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Mexico

    December 05, 2013
     President Enrique Peña Nieto addresses an international Business Summit in Guadalajara on 22 October 2013. (c)HECTOR GUERRERO/AFP/Getty Image
    By Kathy Price, Mexico campaigner with Amnesty International Canada

    This week marks one year since Enrique Peña Nieto became president of Canada’s free trade partner south of the Rio Grande, returning the reins of power to the notorious political party, the PRI, which held Mexico in an iron grip from 1929 to 2000.

    The always photogenic Peña Nieto campaigned on promises that he was the face of a new PRI and a new Mexico that would break with a history of corruption, inequality and violence. Once in office he announced an ambitious programme of reforms and promised he would end the exponential increase in human rights abuses during the presidency of his predecessor Felipe Calderón.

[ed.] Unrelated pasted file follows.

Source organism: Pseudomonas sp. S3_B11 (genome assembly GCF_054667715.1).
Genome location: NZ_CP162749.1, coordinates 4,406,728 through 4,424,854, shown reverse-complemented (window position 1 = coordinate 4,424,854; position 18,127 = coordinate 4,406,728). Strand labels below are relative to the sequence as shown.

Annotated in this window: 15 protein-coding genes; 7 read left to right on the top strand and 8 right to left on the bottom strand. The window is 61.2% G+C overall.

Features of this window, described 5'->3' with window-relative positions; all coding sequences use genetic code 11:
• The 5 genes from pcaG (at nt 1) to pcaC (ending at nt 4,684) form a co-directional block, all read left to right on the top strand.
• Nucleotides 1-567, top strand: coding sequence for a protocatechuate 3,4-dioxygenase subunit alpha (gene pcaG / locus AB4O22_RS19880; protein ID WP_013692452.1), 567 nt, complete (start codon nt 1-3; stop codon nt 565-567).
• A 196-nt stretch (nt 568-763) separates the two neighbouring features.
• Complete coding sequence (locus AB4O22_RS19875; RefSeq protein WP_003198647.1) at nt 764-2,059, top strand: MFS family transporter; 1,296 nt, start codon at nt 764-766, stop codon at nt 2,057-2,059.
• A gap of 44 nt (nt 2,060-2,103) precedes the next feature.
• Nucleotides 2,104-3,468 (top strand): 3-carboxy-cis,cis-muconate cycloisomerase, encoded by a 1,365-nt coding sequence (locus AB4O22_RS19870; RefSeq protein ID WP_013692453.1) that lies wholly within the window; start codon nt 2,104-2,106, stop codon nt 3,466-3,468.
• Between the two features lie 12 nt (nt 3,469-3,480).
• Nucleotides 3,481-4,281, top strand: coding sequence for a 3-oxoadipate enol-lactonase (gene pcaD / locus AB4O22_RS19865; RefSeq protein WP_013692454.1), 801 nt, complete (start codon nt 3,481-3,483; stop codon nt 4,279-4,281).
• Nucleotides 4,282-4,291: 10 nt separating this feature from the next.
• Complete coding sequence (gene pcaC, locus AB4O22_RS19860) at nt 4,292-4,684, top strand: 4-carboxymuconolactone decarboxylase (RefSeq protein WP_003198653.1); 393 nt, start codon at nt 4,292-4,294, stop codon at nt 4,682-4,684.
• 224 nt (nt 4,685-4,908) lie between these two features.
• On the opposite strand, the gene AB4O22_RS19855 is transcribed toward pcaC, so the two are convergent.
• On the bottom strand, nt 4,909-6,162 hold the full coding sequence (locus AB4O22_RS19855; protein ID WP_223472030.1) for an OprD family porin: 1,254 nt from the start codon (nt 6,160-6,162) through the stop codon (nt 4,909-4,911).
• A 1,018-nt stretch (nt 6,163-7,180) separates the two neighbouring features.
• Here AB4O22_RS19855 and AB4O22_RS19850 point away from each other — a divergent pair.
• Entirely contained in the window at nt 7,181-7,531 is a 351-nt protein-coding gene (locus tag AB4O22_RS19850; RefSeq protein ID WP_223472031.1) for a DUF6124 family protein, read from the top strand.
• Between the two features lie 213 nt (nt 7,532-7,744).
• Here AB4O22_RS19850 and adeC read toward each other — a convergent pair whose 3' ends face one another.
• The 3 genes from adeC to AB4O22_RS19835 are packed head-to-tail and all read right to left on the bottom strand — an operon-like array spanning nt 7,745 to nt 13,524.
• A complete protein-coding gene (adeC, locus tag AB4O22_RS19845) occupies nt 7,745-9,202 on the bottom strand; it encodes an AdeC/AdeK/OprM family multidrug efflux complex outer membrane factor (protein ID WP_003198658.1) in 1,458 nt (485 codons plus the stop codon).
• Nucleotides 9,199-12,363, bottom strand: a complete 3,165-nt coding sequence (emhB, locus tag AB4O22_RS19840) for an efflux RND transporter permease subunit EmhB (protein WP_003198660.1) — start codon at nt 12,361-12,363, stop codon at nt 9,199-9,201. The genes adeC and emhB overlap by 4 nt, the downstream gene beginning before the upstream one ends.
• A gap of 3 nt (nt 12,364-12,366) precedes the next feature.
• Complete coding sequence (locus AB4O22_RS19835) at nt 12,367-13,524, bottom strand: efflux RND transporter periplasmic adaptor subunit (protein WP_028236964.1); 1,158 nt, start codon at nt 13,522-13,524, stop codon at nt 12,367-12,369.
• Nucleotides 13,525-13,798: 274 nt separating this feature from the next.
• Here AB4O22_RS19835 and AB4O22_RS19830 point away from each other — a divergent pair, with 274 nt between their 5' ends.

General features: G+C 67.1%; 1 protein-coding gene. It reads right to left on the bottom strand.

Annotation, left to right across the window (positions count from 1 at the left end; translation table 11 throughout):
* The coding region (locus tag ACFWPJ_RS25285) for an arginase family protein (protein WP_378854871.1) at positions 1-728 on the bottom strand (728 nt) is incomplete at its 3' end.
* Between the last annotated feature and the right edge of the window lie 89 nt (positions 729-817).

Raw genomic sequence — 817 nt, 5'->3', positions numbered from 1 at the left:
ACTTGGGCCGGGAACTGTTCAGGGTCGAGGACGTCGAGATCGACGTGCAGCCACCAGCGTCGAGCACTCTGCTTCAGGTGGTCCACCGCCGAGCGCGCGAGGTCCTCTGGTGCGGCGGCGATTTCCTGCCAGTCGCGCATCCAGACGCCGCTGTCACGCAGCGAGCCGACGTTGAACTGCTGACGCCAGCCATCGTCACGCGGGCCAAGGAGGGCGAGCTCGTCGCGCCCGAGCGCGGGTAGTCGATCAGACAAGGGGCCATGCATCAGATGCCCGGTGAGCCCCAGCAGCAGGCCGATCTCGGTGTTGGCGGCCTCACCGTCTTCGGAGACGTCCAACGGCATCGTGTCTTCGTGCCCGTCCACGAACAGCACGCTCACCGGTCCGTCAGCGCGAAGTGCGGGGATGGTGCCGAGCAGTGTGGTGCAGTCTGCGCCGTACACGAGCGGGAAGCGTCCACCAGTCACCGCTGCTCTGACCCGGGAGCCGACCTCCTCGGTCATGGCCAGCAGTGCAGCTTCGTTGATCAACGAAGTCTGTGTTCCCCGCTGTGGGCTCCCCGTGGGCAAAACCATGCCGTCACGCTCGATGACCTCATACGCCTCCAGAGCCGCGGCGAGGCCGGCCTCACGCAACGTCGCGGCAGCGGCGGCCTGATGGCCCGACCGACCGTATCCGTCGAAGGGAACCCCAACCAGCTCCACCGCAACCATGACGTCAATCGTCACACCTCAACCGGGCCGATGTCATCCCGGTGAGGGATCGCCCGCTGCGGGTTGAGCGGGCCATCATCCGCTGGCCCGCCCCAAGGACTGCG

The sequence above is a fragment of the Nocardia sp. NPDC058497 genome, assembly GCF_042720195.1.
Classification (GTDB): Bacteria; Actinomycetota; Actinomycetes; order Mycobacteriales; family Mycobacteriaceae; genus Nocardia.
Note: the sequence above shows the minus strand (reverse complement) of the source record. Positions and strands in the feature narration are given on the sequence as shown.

One year later, it is clear that President Peña Nieto has not delivered on his promises. The situation on the ground remains increasingly dangerous and disturbing. “On the Peña Nieto train, human rights have so far had to settle for the third-class carriage,” concludes Javier Zúñiga, a special adviser with Amnesty International.

    June 04, 2013

    A mother’s tireless efforts to search for her missing son tell a tale of horror and hope in Mexico

    by Kathy Price, Amnesty International Canada's campaigner on Latin America

     

    More than two years have passed since I met Yolanda but I have never forgotten her or the harrowing story she told me.

    Yolanda’s son Dan Jeremeel, an insurance agent living in northern Mexico and the father of four young children, disappeared in December 2008.  He left the house according to his normal routine. But he never returned. He was never seen again.

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